Team India’s selection still curious

Last Updated: Wed, Feb 27, 2013 10:26 hrs

India may have won the first Test against Australia in Chennai quite comfortably, but certain issues, especially those related to selection, remain. The biggest mystery is why Pragyan Ojha was dropped. 

Ojha was India’s standout bowler of 2012, taking 33 wickets in the 6 matches that he played. He was also tied with Graeme Swann as the joint highest wicket taker getting more wickets than R Ashwin and Monty Panesar in the England series.

The only reason that seems likely that the team management wanted to give Harbhajan Singh his 100th Test. That’s a curious case. India is the only country which is obsessed with landmarks and records. 

West Indian fast bowler Curtly Ambrose went after 98 Tests and Aussie legend wicketkeeper called it a day after 96 Tests because he didn’t feel like playing. Brett Lee quit despite being joint highest ODI wicket taker for Australia with Glenn McGrath. He needed just one wicket to go past him.

Even if Bhajji had to be given his 100th Test, then the batting had become quite strong for the simple reason that both Bhajji and Ashwin have Test centuries. Ojha could easily have been taken in place of Jadeja and the team would have been finely balanced. Is the captain too partial towards Jadeja?

The same thing happened when the overseas 0-8 Test debacle happened. In any other country, 0-4 would have led to many heads rolling. The BCCI did absolutely nothing even after 0-8. The result was that batting great Rahul Dravid quit on his own.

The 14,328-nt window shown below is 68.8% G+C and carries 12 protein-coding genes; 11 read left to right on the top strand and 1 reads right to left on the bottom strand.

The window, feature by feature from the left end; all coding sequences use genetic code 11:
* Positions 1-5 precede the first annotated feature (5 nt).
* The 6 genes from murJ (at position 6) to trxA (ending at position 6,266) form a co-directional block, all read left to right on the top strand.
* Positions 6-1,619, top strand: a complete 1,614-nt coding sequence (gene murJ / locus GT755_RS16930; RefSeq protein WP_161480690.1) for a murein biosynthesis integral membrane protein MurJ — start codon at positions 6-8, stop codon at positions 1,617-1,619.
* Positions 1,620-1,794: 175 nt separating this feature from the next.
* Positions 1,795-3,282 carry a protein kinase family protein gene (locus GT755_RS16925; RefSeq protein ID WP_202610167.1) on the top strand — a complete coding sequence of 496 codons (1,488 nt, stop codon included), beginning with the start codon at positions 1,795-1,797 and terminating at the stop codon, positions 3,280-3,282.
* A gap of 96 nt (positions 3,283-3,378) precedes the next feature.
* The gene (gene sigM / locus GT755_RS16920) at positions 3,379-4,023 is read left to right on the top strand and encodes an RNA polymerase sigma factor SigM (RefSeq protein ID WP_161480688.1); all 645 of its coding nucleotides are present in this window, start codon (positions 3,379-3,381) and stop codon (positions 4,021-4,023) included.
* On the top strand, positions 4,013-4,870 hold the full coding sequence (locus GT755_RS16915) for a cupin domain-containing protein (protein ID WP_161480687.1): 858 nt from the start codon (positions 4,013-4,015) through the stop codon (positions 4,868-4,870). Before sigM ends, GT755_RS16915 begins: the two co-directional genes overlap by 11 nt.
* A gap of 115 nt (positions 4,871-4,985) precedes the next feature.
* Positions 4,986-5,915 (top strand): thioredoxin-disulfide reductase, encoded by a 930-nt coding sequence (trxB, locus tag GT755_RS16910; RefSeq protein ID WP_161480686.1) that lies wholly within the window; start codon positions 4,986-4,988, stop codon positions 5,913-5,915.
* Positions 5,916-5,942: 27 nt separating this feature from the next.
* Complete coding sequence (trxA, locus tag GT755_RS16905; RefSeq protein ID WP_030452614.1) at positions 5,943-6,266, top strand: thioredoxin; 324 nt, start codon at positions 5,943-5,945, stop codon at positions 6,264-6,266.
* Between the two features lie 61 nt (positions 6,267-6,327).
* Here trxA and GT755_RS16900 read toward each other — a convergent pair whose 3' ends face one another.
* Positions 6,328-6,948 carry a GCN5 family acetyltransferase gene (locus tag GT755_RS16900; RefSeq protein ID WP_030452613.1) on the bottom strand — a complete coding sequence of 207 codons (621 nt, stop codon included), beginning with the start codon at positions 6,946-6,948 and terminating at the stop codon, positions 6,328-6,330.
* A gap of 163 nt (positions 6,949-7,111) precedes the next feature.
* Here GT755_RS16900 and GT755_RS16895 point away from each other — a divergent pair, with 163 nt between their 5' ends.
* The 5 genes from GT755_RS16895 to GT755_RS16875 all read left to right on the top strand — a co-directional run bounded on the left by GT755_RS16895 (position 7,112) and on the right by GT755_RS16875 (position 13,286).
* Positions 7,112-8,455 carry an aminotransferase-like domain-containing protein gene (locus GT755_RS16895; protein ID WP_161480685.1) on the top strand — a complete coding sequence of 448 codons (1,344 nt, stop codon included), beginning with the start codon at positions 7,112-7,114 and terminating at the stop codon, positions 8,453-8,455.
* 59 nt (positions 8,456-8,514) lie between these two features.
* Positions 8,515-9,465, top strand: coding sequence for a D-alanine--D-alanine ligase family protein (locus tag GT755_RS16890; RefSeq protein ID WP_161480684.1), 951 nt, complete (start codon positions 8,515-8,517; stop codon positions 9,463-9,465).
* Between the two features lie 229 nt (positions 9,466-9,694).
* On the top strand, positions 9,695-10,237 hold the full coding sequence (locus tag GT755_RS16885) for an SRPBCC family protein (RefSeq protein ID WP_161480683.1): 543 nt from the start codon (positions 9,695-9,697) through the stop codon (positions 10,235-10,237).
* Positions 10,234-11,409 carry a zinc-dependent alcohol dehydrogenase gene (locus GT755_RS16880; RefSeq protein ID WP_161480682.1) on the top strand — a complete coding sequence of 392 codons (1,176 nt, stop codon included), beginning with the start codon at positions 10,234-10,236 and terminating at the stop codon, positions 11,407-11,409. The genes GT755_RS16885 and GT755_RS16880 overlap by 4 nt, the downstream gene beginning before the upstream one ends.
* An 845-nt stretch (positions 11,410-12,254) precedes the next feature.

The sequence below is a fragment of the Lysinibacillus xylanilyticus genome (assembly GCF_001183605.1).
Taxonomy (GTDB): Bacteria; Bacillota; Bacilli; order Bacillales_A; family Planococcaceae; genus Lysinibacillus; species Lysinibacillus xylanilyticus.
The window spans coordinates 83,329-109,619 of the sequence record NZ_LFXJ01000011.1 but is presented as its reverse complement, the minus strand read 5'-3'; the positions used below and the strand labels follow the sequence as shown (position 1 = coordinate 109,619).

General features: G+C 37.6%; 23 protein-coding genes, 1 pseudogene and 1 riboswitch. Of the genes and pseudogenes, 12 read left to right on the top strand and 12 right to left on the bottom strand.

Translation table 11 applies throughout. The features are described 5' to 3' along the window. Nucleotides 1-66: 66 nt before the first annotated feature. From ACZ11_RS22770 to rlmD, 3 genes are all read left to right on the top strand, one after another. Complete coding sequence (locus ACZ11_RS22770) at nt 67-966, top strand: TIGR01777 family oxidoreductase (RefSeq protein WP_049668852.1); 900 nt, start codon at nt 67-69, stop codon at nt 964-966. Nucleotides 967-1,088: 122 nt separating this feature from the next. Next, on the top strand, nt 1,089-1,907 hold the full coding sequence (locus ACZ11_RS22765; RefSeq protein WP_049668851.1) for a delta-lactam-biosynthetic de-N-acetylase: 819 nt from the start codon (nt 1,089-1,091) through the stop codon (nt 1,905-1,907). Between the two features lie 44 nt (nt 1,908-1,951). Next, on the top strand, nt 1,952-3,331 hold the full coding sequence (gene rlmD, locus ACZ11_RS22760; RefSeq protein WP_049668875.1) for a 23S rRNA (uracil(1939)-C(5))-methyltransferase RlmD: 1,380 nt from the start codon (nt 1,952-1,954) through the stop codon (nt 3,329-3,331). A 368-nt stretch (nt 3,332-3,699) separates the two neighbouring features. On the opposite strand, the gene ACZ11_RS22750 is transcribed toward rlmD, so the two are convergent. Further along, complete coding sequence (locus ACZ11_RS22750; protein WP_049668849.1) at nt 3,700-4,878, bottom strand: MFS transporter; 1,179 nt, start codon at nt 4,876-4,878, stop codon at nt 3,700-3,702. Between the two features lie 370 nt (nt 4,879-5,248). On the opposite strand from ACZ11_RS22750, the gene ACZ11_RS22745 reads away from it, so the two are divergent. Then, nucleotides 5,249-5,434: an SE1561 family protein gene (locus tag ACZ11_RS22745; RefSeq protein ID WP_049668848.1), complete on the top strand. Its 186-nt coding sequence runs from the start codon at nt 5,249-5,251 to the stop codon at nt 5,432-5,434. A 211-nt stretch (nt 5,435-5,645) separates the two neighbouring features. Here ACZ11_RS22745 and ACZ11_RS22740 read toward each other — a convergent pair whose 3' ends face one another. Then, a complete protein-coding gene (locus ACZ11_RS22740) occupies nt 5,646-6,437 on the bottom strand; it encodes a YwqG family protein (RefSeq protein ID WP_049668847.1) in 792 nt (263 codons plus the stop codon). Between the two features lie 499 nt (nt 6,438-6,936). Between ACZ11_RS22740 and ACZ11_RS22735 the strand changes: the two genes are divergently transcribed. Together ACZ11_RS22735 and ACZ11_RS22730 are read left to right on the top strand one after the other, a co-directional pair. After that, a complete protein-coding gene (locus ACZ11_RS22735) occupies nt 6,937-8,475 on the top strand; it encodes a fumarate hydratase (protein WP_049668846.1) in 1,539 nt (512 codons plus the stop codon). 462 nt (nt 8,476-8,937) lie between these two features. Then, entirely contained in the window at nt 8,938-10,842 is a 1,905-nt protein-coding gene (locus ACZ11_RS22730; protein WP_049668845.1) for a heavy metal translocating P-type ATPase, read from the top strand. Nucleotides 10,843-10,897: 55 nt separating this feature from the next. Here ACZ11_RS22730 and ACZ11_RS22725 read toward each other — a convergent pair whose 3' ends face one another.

Now Dravid had scored 461 runs in England at an average of 77 with 3 centuries. He was also our top run getter in the subsequent home series in India. Dravid was the last person to have gone, but thanks to inaction, was the first to go.

The selection has also continued with its policy of either giving too many Tests or too little. Yuvraj Singh has been given a whopping 40 Tests and one wonders whether they will be tempted to try him again in the future. 

Suresh Raina has also been given 17 Tests for a sub-30 average. On the other hand are Rohit Sharma and Ajinkya Rahane, who have been waiting for one measly Test debut for ages now. Incidentally, Rohit has been given too long a rope in the ODI scene: 88 matches!

The same thing happened in the Chennai Test. Gautam Gambhir’s slot was given to Murli Vijay, who had already played 12 Tests without cementing his place. He failed in both innings. A better thing would have been to give a Test debut to Shikhar Dhawan to see how he would cope at the highest level of cricket.

Gambhir himself might have got a raw deal in the end. The opener had been failing for too long, when it seems that the management decided to give one last chance to him before the England series. He scored 251 runs at an average of 42 and more importantly his score went past 35 in 5 of the 6 innings he played, which is quite good for an opener. But that is the time it was decided that he would be dropped.

The great Sachin Tendulkar has gone a whopping two years without a century. And it’s not just about centuries. During this period, his Test average is in the low thirties. One can’t think of anyone who has been given such a long rope.

The oldest Test player was 52 and many greats have played beyond their 40th birthday. But this is all about performance. How long does Sachin plan to play and how long will the BCCI continue to humour him? 

Or will we have another faus pax like VVS Laxman who decided to call it a day despite being picked for the New Zealand tour amid conflicting reports of miscommunication with him and the team management.

Sachin’s ODI retirement and the team’s selection for the tour came at exactly the same time leading to conspiracy theories that he was actually dropped. Will the same thing happen in the Test scene too?

While we did win comfortably with Australia in the Chennai Test, we cannot be overconfident. With England too, we went from 0-1 to 1-2. 
Our team selection has to be spot on and one hopes that the team management gets its act together at last. 

The author is a Bengaluru-based journalist and blogger.
He blogs at

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